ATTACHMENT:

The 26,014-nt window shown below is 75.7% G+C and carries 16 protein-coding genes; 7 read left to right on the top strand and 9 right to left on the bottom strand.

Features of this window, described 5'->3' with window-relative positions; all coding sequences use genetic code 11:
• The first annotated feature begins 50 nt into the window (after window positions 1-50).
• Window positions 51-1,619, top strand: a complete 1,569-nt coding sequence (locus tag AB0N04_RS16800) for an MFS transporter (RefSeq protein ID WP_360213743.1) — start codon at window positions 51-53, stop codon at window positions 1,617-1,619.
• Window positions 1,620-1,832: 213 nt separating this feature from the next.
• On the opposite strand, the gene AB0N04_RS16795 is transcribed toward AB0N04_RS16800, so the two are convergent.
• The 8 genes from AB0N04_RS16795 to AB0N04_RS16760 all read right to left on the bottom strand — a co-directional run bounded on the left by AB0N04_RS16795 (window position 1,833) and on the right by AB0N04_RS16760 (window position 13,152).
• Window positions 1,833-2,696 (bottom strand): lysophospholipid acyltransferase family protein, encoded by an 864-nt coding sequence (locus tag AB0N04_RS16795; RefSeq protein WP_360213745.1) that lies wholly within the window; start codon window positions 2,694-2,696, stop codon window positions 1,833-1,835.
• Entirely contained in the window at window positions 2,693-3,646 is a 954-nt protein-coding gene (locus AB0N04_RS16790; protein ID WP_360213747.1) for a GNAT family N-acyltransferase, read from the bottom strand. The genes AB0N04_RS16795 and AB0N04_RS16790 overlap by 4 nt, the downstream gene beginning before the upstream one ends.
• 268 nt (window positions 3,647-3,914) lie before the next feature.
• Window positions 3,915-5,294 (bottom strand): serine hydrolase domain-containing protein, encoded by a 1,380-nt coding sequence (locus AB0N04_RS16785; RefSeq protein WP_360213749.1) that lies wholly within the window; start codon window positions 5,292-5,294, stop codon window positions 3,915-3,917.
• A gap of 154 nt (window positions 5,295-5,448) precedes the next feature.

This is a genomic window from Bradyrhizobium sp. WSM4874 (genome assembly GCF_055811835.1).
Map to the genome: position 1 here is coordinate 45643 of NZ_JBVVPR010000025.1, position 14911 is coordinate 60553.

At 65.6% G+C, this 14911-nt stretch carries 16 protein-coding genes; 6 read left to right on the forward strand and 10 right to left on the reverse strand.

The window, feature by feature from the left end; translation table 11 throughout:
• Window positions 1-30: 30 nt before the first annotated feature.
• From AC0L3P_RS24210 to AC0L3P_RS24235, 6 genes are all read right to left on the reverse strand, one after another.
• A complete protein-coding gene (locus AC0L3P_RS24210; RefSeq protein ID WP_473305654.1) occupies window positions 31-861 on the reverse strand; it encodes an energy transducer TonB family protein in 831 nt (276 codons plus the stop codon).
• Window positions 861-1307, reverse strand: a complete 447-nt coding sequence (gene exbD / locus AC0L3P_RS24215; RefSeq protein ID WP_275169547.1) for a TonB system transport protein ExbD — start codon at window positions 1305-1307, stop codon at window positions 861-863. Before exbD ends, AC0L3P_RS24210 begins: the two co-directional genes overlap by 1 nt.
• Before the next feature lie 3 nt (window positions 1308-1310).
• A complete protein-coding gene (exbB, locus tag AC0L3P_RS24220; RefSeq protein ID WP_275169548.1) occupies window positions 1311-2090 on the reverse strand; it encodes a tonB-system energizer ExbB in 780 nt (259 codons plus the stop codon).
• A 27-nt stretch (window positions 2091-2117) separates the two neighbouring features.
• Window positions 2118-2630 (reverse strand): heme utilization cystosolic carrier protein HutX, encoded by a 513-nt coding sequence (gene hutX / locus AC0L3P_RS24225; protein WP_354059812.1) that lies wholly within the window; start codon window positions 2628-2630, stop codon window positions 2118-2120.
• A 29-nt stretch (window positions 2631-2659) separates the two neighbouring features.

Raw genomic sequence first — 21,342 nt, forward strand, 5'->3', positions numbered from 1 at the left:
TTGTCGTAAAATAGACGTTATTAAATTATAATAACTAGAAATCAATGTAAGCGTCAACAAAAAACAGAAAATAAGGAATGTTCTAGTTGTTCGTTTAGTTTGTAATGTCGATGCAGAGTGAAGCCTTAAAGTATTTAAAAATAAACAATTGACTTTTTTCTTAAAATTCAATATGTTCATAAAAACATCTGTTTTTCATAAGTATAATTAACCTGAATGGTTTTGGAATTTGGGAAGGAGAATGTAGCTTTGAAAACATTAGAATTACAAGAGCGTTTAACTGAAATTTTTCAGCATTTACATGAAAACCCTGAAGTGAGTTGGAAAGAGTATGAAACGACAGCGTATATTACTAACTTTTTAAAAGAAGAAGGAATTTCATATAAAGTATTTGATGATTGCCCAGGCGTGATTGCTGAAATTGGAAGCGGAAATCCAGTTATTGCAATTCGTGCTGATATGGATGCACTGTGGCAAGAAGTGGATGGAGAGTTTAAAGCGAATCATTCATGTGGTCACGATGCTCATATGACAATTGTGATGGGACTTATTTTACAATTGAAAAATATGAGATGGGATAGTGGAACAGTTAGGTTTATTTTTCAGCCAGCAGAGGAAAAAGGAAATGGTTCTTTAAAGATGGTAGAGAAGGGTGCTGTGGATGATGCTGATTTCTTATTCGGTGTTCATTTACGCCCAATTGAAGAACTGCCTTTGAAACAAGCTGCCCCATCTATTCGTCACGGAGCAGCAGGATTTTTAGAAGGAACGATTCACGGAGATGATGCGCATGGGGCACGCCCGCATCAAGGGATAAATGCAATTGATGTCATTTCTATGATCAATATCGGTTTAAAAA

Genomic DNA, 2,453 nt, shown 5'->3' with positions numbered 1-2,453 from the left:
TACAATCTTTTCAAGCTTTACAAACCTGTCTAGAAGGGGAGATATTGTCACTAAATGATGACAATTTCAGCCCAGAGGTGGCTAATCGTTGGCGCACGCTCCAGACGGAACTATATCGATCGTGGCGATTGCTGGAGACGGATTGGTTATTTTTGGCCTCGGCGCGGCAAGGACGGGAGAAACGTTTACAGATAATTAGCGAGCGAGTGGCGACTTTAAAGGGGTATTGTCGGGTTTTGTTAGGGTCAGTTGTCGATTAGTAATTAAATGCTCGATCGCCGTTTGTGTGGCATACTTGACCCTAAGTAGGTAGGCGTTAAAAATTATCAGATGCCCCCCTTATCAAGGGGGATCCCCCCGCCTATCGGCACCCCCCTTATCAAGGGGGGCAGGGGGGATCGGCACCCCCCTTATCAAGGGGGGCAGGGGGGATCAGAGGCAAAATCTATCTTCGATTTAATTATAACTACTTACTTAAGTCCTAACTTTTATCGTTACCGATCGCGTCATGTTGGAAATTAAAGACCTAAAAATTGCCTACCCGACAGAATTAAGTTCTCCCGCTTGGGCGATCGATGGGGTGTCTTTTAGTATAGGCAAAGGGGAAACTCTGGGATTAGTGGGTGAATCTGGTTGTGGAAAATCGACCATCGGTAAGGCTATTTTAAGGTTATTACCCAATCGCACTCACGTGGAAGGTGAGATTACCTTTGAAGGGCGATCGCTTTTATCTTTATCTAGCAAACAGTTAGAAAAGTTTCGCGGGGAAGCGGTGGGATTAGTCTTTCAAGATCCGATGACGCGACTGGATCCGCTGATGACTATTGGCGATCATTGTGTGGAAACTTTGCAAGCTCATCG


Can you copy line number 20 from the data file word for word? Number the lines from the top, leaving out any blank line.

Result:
• Window positions 861-1307, reverse strand: a complete 447-nt coding sequence (gene exbD / locus AC0L3P_RS24215; RefSeq protein ID WP_275169547.1) for a TonB system transport protein ExbD — start codon at window positions 1305-1307, stop codon at window positions 861-863. Before exbD ends, AC0L3P_RS24210 begins: the two co-directional genes overlap by 1 nt.